Chromosome II (BC) in the karyotype of E. albipennis: a homozygous for chromosomal sequences B1 in the arm B (B1.1) and heterozygous for the sequence C3 (C1.3) b chromosome II (BC), for B3 (B3.3) and C1 (C1.1) c chromosome II (BC) with two homozygous inversions (B3.3 and C3.3). The designations are the same as in Fig. 1.

Figure 3.

Chromosome III (GEF) in the karyotype of E. albipennis: a homozygous for chromosomal sequences in the arms GE (GE1.1) and in the arm F (F1.1) b homozygous inversion GE2.2 c heterozygous inversion GE1.2 d heterozygous inversion GE1.3. The designations are the same as in Fig. 1.

Chromosome arms and banding sequences in the polytene chromosomes of Endochironomus albipennis.

Chromosome arms
(Belyanina 1981)
Chromosome arms
(Michailova 1987, 1989)
Banding sequences
(Michailova 1987)
Banding sequences
(this study)
C A 1–6a albA1 (1–16)
- albA2 (inversion of section 4–14)
- albA3 (inversion of section 4–15)
D D 6b-15 albD1 (17–33)
inversion of section 10–13 albD2 (inversion of section 24–31)
- albD3 (inversion of section 22–31)
A B 1–5 albB1 (1–17)
- albB2 (inversion of section 9–12?)
- albB3 (inversion of section 5–8)
B C 6–12 albC1 (19–35)
- albC2
(inversion of section 18–32)
- albC3
(inversion of section 24–34)
E GE 1–6 albGE1 (1–16)
- albGE2
(inversion of section 3–10)
- albGE3
(some inversion steps)
F F 7–12 albF1 (17–32)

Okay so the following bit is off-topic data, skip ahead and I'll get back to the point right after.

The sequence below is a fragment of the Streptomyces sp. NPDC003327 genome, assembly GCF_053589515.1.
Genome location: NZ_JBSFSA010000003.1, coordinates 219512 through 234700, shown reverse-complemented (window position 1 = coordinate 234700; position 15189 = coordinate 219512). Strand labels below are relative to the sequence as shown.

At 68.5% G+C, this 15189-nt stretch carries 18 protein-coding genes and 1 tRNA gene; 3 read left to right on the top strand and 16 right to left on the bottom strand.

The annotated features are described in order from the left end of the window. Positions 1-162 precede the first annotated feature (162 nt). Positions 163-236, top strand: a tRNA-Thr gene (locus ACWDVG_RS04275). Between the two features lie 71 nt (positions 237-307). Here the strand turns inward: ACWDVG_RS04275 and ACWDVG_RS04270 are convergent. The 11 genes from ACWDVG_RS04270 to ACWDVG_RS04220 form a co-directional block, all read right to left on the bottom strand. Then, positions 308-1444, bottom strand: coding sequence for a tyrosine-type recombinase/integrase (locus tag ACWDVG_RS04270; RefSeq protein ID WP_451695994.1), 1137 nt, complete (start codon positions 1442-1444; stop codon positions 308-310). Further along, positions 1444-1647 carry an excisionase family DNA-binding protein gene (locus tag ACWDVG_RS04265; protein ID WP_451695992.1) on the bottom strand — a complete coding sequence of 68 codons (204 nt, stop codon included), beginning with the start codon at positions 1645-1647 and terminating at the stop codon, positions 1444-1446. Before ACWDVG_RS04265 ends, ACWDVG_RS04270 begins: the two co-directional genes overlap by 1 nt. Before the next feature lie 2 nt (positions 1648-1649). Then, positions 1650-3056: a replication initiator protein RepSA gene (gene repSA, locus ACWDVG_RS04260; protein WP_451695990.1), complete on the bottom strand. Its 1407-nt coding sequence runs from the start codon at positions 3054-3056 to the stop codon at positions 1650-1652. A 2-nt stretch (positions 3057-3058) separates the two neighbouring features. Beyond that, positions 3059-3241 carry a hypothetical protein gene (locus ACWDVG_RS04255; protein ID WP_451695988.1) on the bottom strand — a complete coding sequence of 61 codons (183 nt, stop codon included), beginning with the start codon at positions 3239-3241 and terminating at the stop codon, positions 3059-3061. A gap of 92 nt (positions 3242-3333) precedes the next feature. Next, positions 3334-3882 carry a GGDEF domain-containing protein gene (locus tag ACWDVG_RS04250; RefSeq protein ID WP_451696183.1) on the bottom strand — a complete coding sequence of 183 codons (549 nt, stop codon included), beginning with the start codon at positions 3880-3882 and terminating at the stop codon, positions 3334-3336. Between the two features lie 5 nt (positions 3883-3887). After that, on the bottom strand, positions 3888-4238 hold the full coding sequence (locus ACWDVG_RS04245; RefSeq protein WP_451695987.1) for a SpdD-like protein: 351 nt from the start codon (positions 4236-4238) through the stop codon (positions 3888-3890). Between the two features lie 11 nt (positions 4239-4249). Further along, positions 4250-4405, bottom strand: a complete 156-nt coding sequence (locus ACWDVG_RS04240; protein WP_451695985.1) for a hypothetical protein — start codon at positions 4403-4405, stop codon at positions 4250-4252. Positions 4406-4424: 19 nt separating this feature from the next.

inversion of section 8–9 albF2 (inversion of section 21–25)

Designation of the band patterns conforms to the order of their description: albA1, albA2 etc. Genotypic combinations of banding sequences in every arm were designated as A1.1, A1.2, A2.2, etc., respectively. For analyzing chromosomal polymorphism we calculated the frequencies for every combination of chromosome sequences in each chromosome arm and also the mean number of heterozygous inversions per individual.

Analysis of slides was performed under the microscope MBI-11У4.2. For photomicrography a digital photographic camera Panasonic LS80 LUMIX was used. In the description of the larval morphology the terminology by Saether (1980) was used.

Results

Endochironomus albipennis. 2n=6. (Figs 14)

Karyotype. Centromeres are not distinct morphologically. Based on the C-banding patterns, chromosomes I (AD) and II (BC) are metacentric, whereas chromosome III (GEF) is acrocentric (Fig. 3). Chromosome arms designated previously by different authors are offered in Table 1. Frequencies (%) of chromosome inversions are presented in Table 2.

Figure 4.

Localization of the centromere regions in the polythene chromosomes of E. albipennis by C band staining: a chromosome I (AD) b chromosome II (BC) c chromosome III (GEF). The designations are the same as in Fig. 1.

Frequencies (%) of chromosome inversions in the polytene chromosomes of Endochironomus albipennis.